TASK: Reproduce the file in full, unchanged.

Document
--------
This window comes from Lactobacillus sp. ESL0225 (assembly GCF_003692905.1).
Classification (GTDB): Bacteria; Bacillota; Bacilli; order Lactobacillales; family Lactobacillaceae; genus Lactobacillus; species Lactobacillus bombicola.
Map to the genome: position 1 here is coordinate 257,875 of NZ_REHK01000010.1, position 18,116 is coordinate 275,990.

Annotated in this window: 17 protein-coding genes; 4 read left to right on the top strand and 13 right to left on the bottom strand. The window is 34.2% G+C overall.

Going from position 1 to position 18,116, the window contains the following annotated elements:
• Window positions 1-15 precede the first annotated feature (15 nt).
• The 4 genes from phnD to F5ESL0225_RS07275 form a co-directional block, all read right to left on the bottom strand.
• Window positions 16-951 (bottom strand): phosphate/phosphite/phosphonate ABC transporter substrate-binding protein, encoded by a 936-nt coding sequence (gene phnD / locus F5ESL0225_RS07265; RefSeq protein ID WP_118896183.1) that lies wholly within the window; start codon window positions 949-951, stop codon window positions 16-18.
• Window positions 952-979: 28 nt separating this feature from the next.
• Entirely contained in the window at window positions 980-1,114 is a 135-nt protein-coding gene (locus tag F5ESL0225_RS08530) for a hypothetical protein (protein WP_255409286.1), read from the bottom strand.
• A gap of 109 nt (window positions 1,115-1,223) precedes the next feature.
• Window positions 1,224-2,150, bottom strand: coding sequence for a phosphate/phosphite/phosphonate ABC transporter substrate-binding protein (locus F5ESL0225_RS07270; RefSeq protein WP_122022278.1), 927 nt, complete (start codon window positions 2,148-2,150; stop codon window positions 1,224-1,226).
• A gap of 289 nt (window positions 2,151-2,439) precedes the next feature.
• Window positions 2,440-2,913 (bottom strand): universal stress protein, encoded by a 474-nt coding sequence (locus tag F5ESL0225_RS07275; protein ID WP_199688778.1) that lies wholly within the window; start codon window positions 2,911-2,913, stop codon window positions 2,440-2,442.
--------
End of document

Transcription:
This window comes from Lactobacillus sp. ESL0225 (assembly GCF_003692905.1).
Classification (GTDB): Bacteria; Bacillota; Bacilli; order Lactobacillales; family Lactobacillaceae; genus Lactobacillus; species Lactobacillus bombicola.
Map to the genome: position 1 here is coordinate 257,875 of NZ_REHK01000010.1, position 18,116 is coordinate 275,990.

Annotated in this window: 17 protein-coding genes; 4 read left to right on the top strand and 13 right to left on the bottom strand. The window is 34.2% G+C overall.

Going from position 1 to position 18,116, the window contains the following annotated elements:
• Window positions 1-15 precede the first annotated feature (15 nt).
• The 4 genes from phnD to F5ESL0225_RS07275 form a co-directional block, all read right to left on the bottom strand.
• Window positions 16-951 (bottom strand): phosphate/phosphite/phosphonate ABC transporter substrate-binding protein, encoded by a 936-nt coding sequence (gene phnD / locus F5ESL0225_RS07265; RefSeq protein ID WP_118896183.1) that lies wholly within the window; start codon window positions 949-951, stop codon window positions 16-18.
• Window positions 952-979: 28 nt separating this feature from the next.
• Entirely contained in the window at window positions 980-1,114 is a 135-nt protein-coding gene (locus tag F5ESL0225_RS08530) for a hypothetical protein (protein WP_255409286.1), read from the bottom strand.
• A gap of 109 nt (window positions 1,115-1,223) precedes the next feature.
• Window positions 1,224-2,150, bottom strand: coding sequence for a phosphate/phosphite/phosphonate ABC transporter substrate-binding protein (locus F5ESL0225_RS07270; RefSeq protein WP_122022278.1), 927 nt, complete (start codon window positions 2,148-2,150; stop codon window positions 1,224-1,226).
• A gap of 289 nt (window positions 2,151-2,439) precedes the next feature.
• Window positions 2,440-2,913 (bottom strand): universal stress protein, encoded by a 474-nt coding sequence (locus tag F5ESL0225_RS07275; protein ID WP_199688778.1) that lies wholly within the window; start codon window positions 2,911-2,913, stop codon window positions 2,440-2,442.